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Selling Group Programs Without Early Bird Discounting

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Selling Group Programs Without Early Bird Discounting

What if you could fill your group programs without countdown timers, early bird pricing, fast action bonus or any discounting strategies?

You may never have considered this question. I certainly hadn’t until about nine months ago when I experienced somewhat of a conscious business awakening. Like you I’ve been a keen student of marketing. I’ve watched, taken note and applied the strategies that have led to success for others. And yes, offering early bird discounts have resulted in more sales for me, but at what cost?

There are two types of costs I’m referring to here. One is the cost to the student, and the other is the cost to us as authentic business owners.

When people are presented with truckloads of incentives aimed at tipping them over the edge to ‘buy now’; the fear of missing out (FOMO) is activated. Normal rational thought evaporates, and they are more susceptible to purchase, even if they are not ready or don’t need the training. This can flip people into ‘buyers regret’; they panic because they already have so much on their plate or they simply move on to something else and then feel disappointed in themselves.

The other cost to us as business owners is that stacking on the discounts does not tend to call in our most ideal clients, and those who buy at discounted prices can often be the most demanding.

This got me thinking about my best and favourite clients. None of them had enrolled in my offers via any kind of ‘special offer’. They had simply decided to work with me when they were ready and in their own time.

The case for not discounting started to stack up! Slowly I pulled further and further away from discounting or fake scarcity strategies to see what would happen. This decision scared the hell out of me because I felt like I’d taken away the ‘motivation’ to buy.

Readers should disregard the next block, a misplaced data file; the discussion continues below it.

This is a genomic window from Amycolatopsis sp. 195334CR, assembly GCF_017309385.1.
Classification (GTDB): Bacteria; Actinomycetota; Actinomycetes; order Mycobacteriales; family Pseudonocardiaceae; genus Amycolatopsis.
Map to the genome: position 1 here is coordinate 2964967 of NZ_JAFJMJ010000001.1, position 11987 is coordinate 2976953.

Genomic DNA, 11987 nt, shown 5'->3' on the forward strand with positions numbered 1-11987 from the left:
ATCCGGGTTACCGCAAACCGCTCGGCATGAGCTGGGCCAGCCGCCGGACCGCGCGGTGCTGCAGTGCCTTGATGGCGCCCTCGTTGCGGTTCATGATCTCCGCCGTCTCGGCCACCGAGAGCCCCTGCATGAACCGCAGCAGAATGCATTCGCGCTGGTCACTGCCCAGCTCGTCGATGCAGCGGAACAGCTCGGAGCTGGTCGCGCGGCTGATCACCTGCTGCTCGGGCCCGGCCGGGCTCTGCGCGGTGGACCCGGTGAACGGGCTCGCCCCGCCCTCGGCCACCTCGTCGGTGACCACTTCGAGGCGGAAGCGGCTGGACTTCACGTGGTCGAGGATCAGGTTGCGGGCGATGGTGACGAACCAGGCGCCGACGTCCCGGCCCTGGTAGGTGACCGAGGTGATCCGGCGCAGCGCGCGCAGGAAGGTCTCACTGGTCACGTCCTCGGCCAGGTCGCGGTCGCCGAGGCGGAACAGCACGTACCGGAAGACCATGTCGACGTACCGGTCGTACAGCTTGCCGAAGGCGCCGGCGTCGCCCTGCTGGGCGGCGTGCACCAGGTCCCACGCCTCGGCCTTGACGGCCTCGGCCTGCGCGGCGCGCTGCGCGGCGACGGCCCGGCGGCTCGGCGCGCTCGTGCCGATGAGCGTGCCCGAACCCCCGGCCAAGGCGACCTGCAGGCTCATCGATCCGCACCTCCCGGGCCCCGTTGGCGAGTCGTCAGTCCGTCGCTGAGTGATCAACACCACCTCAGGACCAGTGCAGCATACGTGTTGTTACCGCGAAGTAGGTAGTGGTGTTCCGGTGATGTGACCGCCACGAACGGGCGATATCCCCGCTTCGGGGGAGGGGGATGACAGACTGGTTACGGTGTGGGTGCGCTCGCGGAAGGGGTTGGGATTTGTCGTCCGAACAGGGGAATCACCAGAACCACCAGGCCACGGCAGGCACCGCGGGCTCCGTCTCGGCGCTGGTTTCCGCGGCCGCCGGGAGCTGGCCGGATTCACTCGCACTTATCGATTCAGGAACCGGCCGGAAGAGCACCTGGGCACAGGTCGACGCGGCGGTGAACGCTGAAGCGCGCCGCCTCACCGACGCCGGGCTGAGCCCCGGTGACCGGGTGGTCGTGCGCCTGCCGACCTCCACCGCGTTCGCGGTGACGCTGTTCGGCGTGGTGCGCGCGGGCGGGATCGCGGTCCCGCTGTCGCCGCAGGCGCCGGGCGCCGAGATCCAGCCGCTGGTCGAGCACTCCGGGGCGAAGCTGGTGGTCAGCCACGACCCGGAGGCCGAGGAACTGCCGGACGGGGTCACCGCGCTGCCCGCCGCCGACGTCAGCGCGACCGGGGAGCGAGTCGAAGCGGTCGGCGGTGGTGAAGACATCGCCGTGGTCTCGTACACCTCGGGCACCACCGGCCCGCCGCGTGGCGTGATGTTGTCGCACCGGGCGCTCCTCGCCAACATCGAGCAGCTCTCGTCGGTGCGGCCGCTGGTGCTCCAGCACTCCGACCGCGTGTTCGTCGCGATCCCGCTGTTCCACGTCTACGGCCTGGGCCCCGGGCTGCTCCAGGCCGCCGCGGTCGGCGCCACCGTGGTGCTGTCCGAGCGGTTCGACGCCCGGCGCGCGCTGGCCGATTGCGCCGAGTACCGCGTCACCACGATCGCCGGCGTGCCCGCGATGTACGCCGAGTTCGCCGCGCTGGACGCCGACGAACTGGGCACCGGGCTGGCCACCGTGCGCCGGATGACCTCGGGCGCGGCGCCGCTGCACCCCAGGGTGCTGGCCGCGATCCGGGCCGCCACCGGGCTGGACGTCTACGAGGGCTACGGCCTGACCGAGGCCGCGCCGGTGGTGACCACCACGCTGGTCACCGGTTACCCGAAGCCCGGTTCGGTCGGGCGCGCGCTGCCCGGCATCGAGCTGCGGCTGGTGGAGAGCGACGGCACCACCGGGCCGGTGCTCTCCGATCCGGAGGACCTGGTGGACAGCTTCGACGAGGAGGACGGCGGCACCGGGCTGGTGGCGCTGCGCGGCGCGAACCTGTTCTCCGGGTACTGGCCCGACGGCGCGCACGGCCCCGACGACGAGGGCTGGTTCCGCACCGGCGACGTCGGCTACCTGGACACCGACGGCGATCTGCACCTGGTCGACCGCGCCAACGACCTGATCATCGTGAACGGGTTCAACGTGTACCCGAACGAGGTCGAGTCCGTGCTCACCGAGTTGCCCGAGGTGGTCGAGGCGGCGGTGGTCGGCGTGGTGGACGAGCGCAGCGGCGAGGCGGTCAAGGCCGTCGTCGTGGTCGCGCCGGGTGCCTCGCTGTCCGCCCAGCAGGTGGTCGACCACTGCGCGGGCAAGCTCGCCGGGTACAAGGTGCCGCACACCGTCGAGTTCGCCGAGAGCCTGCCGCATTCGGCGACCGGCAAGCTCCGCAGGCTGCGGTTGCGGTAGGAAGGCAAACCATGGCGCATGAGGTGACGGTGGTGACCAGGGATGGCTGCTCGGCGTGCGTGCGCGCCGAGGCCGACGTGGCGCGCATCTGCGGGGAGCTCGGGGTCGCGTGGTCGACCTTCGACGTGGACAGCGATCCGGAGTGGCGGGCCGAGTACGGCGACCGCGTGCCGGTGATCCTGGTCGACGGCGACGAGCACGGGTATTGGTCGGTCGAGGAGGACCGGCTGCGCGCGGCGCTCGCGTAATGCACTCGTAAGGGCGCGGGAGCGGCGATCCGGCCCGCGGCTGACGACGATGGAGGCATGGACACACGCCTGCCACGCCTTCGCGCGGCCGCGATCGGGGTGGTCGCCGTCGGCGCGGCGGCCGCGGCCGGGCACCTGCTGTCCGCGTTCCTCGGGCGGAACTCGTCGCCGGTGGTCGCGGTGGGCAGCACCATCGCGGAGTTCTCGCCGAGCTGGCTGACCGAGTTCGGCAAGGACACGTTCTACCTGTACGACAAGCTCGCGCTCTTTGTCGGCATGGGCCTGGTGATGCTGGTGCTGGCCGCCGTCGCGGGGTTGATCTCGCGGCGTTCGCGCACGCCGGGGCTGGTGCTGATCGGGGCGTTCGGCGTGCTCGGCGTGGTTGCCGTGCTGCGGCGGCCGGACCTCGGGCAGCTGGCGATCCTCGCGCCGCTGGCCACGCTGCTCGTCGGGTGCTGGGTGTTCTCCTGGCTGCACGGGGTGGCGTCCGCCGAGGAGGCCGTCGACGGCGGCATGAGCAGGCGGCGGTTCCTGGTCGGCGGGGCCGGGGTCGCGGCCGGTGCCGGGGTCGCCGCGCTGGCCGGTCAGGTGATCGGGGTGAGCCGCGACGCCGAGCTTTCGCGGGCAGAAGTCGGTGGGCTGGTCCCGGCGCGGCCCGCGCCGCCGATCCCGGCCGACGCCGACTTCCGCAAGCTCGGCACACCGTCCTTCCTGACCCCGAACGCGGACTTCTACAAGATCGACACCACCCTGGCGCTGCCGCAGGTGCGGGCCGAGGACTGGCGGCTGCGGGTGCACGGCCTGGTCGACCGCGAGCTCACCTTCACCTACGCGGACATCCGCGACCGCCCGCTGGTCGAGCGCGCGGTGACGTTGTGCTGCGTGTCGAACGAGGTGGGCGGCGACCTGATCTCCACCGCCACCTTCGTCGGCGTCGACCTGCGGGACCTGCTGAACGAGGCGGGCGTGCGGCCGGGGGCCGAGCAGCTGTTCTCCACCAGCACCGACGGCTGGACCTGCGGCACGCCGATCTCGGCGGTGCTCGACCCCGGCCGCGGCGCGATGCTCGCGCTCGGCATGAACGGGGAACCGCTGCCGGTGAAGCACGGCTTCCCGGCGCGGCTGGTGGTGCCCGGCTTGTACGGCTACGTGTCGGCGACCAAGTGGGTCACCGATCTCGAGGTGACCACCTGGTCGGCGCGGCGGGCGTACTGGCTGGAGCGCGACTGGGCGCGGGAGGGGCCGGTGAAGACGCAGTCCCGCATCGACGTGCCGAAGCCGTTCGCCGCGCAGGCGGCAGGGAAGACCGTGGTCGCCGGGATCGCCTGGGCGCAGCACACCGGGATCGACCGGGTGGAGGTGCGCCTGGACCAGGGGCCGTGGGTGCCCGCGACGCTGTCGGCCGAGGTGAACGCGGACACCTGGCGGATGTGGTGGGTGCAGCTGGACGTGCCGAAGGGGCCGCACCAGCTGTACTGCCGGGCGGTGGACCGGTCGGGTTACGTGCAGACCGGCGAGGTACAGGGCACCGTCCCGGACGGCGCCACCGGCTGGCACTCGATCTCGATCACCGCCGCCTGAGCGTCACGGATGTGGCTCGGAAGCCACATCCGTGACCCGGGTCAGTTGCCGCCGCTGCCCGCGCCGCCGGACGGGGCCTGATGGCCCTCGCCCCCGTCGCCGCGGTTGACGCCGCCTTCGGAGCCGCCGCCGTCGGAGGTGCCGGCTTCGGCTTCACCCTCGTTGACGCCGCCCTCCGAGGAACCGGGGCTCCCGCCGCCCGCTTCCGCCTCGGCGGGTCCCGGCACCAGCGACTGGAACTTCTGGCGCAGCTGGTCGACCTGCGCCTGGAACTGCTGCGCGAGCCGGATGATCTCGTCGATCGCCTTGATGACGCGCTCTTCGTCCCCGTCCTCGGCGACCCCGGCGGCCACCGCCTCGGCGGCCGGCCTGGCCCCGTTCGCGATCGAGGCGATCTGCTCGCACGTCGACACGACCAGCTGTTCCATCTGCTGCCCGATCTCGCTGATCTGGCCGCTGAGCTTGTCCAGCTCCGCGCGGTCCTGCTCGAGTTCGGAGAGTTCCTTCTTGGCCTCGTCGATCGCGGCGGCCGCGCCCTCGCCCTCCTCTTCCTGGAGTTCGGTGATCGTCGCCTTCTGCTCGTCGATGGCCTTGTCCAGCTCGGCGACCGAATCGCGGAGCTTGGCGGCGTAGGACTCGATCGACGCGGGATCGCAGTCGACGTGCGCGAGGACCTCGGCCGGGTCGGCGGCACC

A big affirmation of this choice came when I was able to sell out my two VIP mastermind groups a few weeks before they were due to start without countdown timers, price slashing or bonus stacking. Each person made a very conscious choice about being ready and enrolling.

So, how could you go about selling group programs without discounting yourself?

1. Begin by consistently sharing helpful, relevant and digestible content that your ideal audience can access.

Make this content accessible without them having to hand over their email address. This is how I’ve been building my audience, building goodwill, while also bringing people back to my website where they can find out about my offerings.

2. Make sure your message is hitting the mark with your ideal clients.

If there is no two-way conversation happening when you share your content, then chances are it’s not interesting enough for people to engage with it. Doing proper market research can be helpful for this.

3. Set spacious time frames!

I gave myself three-months lead-up time to the start date of the program. This helped me feel calm instead of desperate, and I didn’t spend any money on Facebook Ads. Traditional launches can churn through thousands of dollars in promotions and then struggle to break even!

4. Take a risk and trust.

Trust that your most aligned clients will come to you when they are ready and that you won’t need to tip them over the edge to ‘buy now’.

This approach is not going to be ideal for all businesses or for all offerings, especially if you have a low-priced course you want to fill. But if you are a coach, consultant, therapist or similar with a group program that is $1,000 or more per person, then this may work very nicely for you and make launches way less stressful.

I’d love to hear your thoughts on this!

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Showing 3 comments
  • Renee Hasseldine
    Reply

    Fabulous insight, Danielle. Whenever I’ve run an online program, I think I’ve fallen into the habit of doing what everyone else was doing in offering an early bird discount. But this article has given me food for thought!

    • Danielle Gardner
      Reply

      Hey there Renee! Yes this happens. We follow suit with what others are doing don’t we. Thanks for sharing that this post has given you something to think about. ✨

  • Vatsala Shukla
    Reply

    Thank you for sharing your insights, Danielle. I gave up the ‘herd mentality’ some time back when I realized it wasn’t working for me and especially in the online world where there are sales and discounts galore. Instead, I’ve focused on building trust and encouraging my subscribers to try out high value entry level offers with quick wins and where they could also get feedback from me to build the KLT factor. My private clients are usually by referral so having a strategy that allows people who find me online get to know me leads to better business results in the long run and allows me to stay in integrity.

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